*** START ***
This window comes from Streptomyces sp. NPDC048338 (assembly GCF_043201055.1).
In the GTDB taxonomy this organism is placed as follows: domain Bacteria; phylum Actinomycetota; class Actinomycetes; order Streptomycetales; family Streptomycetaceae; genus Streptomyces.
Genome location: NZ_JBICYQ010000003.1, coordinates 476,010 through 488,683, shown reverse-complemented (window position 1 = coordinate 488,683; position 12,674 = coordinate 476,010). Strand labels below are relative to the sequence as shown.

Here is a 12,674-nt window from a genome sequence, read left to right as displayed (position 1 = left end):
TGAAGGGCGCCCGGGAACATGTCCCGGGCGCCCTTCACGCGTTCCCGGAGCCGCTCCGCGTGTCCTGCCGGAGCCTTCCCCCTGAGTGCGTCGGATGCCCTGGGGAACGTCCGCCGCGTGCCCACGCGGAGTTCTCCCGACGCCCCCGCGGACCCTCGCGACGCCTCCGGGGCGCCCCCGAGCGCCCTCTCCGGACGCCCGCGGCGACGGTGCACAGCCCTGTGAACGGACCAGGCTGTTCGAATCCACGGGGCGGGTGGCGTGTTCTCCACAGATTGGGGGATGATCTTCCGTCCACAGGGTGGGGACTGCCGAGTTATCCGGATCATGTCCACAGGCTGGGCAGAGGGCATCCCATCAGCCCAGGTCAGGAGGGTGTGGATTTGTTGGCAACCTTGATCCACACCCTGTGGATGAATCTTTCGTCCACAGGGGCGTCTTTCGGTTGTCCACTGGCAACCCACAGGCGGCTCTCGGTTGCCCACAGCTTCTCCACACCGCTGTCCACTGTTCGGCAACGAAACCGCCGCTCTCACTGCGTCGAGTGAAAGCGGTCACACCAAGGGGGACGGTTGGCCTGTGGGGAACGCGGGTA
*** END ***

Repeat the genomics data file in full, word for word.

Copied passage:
This window comes from Streptomyces sp. NPDC048338 (assembly GCF_043201055.1).
In the GTDB taxonomy this organism is placed as follows: domain Bacteria; phylum Actinomycetota; class Actinomycetes; order Streptomycetales; family Streptomycetaceae; genus Streptomyces.
Genome location: NZ_JBICYQ010000003.1, coordinates 476,010 through 488,683, shown reverse-complemented (window position 1 = coordinate 488,683; position 12,674 = coordinate 476,010). Strand labels below are relative to the sequence as shown.

Here is a 12,674-nt window from a genome sequence, read left to right as displayed (position 1 = left end):
TGAAGGGCGCCCGGGAACATGTCCCGGGCGCCCTTCACGCGTTCCCGGAGCCGCTCCGCGTGTCCTGCCGGAGCCTTCCCCCTGAGTGCGTCGGATGCCCTGGGGAACGTCCGCCGCGTGCCCACGCGGAGTTCTCCCGACGCCCCCGCGGACCCTCGCGACGCCTCCGGGGCGCCCCCGAGCGCCCTCTCCGGACGCCCGCGGCGACGGTGCACAGCCCTGTGAACGGACCAGGCTGTTCGAATCCACGGGGCGGGTGGCGTGTTCTCCACAGATTGGGGGATGATCTTCCGTCCACAGGGTGGGGACTGCCGAGTTATCCGGATCATGTCCACAGGCTGGGCAGAGGGCATCCCATCAGCCCAGGTCAGGAGGGTGTGGATTTGTTGGCAACCTTGATCCACACCCTGTGGATGAATCTTTCGTCCACAGGGGCGTCTTTCGGTTGTCCACTGGCAACCCACAGGCGGCTCTCGGTTGCCCACAGCTTCTCCACACCGCTGTCCACTGTTCGGCAACGAAACCGCCGCTCTCACTGCGTCGAGTGAAAGCGGTCACACCAAGGGGGACGGTTGGCCTGTGGGGAACGCGGGTA